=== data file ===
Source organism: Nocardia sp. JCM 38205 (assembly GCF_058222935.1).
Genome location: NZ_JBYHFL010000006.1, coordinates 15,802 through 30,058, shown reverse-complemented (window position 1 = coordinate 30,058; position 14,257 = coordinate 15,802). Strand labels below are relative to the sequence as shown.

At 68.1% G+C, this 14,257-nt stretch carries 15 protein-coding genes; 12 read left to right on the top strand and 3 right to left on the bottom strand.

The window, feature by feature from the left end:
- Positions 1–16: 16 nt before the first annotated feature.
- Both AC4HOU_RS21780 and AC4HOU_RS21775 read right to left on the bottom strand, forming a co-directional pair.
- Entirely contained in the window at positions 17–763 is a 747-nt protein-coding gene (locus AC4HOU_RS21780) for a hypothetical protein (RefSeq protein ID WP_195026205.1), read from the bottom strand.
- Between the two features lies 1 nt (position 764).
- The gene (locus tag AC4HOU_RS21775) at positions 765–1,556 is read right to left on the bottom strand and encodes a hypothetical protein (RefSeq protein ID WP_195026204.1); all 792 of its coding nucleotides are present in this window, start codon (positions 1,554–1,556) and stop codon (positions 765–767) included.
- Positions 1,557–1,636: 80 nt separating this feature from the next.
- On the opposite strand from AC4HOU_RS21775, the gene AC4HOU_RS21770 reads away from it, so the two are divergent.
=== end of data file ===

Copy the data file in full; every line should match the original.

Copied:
Source organism: Nocardia sp. JCM 38205 (assembly GCF_058222935.1).
Genome location: NZ_JBYHFL010000006.1, coordinates 15,802 through 30,058, shown reverse-complemented (window position 1 = coordinate 30,058; position 14,257 = coordinate 15,802). Strand labels below are relative to the sequence as shown.

At 68.1% G+C, this 14,257-nt stretch carries 15 protein-coding genes; 12 read left to right on the top strand and 3 right to left on the bottom strand.

The window, feature by feature from the left end:
- Positions 1–16: 16 nt before the first annotated feature.
- Both AC4HOU_RS21780 and AC4HOU_RS21775 read right to left on the bottom strand, forming a co-directional pair.
- Entirely contained in the window at positions 17–763 is a 747-nt protein-coding gene (locus AC4HOU_RS21780) for a hypothetical protein (RefSeq protein ID WP_195026205.1), read from the bottom strand.
- Between the two features lies 1 nt (position 764).
- The gene (locus tag AC4HOU_RS21775) at positions 765–1,556 is read right to left on the bottom strand and encodes a hypothetical protein (RefSeq protein ID WP_195026204.1); all 792 of its coding nucleotides are present in this window, start codon (positions 1,554–1,556) and stop codon (positions 765–767) included.
- Positions 1,557–1,636: 80 nt separating this feature from the next.
- On the opposite strand from AC4HOU_RS21775, the gene AC4HOU_RS21770 reads away from it, so the two are divergent.